A 12-year legal battle between state prosecutors and the former chief executive of insurance company American International Group Inc. has been settled, both parties announced Friday.
A lawsuit claimed ex-AIG chief executive Maurice “Hank” Greenberg and ex-chief financial officer Howard Smith had manipulated AIG’s accounting records in 2000 and 2001 to hide hundreds of millions of dollars in losses from investors.
The settlement requires Greenberg to pay $9 million he received as performance bonuses. The settlement also requires Smith to pay $900,000.
AIG is one of the world’s largest insurance companies. It nearly collapsed in 2008 at the height of the financial crisis and received about $180 billion in bailout aid.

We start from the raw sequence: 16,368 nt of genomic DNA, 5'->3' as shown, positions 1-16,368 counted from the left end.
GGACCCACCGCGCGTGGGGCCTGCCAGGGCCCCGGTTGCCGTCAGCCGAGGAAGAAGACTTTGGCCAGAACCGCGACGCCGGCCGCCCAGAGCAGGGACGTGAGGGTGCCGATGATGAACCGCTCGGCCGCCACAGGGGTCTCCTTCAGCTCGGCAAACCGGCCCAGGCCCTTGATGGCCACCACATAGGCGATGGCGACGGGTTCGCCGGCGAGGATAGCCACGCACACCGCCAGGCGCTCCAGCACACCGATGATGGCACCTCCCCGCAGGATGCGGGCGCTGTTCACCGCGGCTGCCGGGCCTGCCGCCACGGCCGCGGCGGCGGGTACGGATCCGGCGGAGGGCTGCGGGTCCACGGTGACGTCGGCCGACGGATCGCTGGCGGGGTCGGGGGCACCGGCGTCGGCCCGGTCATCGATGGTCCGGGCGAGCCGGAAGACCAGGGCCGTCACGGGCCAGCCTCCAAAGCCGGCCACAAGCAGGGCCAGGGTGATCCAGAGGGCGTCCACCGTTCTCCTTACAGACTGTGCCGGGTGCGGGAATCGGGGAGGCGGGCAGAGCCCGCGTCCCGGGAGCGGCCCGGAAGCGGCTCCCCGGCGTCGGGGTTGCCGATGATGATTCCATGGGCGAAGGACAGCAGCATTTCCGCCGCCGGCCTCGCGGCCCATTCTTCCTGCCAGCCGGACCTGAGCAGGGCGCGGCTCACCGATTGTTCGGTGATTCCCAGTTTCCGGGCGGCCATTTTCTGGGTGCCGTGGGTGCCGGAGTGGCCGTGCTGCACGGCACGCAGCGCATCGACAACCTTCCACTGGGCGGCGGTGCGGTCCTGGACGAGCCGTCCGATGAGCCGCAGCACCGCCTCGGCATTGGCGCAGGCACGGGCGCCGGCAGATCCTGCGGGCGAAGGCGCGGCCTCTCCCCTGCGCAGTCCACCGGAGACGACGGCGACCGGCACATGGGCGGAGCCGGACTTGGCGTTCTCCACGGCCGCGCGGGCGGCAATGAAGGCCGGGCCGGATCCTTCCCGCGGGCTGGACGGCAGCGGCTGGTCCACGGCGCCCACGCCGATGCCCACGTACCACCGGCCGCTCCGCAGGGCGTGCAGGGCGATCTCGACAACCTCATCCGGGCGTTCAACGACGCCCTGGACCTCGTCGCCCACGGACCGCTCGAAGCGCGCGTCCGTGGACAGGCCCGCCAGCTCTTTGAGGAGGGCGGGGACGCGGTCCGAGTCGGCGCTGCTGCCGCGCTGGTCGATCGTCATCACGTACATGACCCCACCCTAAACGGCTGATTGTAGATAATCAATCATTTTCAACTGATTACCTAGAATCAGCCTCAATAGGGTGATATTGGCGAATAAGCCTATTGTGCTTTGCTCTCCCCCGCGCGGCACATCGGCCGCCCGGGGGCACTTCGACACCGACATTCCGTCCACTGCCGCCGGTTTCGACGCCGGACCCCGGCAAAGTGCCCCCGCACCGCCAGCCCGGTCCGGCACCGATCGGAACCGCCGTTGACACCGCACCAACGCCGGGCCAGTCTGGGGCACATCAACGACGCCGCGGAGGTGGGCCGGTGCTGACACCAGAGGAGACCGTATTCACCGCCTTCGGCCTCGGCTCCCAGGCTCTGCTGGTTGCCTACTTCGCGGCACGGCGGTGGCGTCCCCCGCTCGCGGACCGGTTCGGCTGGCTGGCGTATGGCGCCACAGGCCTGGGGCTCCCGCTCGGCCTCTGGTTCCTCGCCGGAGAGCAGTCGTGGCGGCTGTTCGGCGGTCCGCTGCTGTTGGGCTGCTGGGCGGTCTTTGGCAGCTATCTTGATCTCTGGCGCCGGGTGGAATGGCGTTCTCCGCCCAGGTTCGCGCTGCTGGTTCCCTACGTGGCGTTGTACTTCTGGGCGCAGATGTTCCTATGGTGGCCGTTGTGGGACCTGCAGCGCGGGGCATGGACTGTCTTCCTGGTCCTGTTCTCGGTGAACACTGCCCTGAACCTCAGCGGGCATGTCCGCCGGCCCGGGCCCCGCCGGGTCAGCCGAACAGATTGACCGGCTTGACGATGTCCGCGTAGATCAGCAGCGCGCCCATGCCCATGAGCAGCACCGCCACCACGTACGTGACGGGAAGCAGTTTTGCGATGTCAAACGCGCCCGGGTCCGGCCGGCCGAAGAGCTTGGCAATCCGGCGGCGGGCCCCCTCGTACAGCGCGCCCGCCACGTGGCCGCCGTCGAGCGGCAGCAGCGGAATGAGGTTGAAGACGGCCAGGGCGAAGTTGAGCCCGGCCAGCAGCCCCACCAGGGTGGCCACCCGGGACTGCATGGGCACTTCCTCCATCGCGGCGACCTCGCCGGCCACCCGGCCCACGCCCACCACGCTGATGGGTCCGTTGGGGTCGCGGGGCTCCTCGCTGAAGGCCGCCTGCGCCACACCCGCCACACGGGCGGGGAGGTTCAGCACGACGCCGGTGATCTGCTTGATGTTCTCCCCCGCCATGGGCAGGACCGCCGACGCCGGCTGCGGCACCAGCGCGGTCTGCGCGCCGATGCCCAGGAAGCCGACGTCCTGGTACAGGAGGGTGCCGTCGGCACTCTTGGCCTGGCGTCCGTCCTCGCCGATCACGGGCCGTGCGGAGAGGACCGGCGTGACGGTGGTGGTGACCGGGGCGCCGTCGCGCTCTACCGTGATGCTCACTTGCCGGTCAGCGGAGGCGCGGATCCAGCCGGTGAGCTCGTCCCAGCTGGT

Greenberg, 91, said that the process required him and Smith to accept whatever recommendations were made by mediator Kenneth Feinberg.
“Although I do not agree with all of what he has proposed, because I agreed to the process, I accept his recommendations so that this matter can finally be resolved after a ludicrous 12-year pursuit by the attorney general,” said Greenberg, who was the CEO until his retirement in 2005. “In accepting Mr. Feinberg’s recommendations, I want to reiterate and reaffirm that I did nothing wrong.”
The settlement does not ban Greenberg from working in the securities industry or as an executive for any public company, as the lawsuit sought.
Former Attorney General Eliot Spitzer made Greenberg one of his targets in his 2005 crackdown on Wall Street. The Democrat was later elected governor and resigned in 2008.